Walking around town — The first town on Earth feels just about right. Everything is close together and it’s just a brief walk to eat and repair your bike. Once you get to Mars, you will have a lot more to explore. While exploring is initially fun, it becomes a bit of a time-waster. You will spend more time wandering around the alleyways than actually racing. Once you’ve completed a race, you will appear back at your bike. Therefore, if you want to do several races to make money, you’ll have to keep walking back to the racing place. There is also the fact that every area you walk into, it changes perspective. Sometimes you’ll just be looking at shoes. I would much have preferred fewer areas to explore. One area is home only to a lone fisherman from whom you can buy a fish. That’s it. I bought the fish once for an achievement then avoided that area. I had to pass by an actual restaurant to get there, so I didn’t see the point. There is no map that exists, meaning you’ll really have to explore and memorize where different areas lead to. I didn’t know there was an area with a bank until more than halfway through my playthrough. A little direction would have been nice!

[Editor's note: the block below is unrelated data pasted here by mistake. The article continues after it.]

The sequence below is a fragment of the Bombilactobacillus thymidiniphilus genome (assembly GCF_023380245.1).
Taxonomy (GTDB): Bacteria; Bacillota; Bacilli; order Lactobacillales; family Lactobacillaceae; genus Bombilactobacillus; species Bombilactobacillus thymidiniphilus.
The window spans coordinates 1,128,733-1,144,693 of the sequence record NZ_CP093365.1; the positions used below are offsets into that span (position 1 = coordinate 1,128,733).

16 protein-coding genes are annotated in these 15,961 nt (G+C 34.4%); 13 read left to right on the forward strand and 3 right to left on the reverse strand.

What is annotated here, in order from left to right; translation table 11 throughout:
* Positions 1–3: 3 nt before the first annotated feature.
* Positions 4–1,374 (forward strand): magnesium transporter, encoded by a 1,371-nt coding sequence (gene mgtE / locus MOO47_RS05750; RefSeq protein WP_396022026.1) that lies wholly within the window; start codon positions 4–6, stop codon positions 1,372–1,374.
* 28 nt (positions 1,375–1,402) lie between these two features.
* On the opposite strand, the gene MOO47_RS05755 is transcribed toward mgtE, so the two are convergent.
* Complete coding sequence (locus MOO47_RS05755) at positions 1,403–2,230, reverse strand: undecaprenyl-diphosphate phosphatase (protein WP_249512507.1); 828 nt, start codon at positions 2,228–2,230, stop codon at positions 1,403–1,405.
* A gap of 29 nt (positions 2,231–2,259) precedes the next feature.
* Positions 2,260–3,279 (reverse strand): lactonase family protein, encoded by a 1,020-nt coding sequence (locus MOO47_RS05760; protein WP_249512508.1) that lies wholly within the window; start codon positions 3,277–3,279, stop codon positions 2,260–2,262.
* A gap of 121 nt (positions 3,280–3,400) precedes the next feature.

The actual races —Luckily there are more things to do than just racing because the actual races are a bit on the mediocre side. There’s nothing exciting about it, and it’s quite easy. You are only ever against one other person and it’s just a matter of pulling ahead near the finish line. You’re always neck and neck. You can just shoot the other person a few times and boost ahead to win. There is a grading system in place, but it just gives you information on your earnings for doing certain things. You are never taught what counts as destroying an object. I tend to save ammo and just boost into the various obstructions (like robots that shoot at you). I really don’t know if that counted, but I know for a fact when the other AI-controlled player destroys something, it does not count for you. It seems impossible to have a perfect race because there is no way you can control them blowing stuff up. I found myself only doing races in order to progress the days so that I could go back and do other events that were more entertaining. Like delivering pizza, or testing out a new laser gun for a guy sitting on top of a giant mech.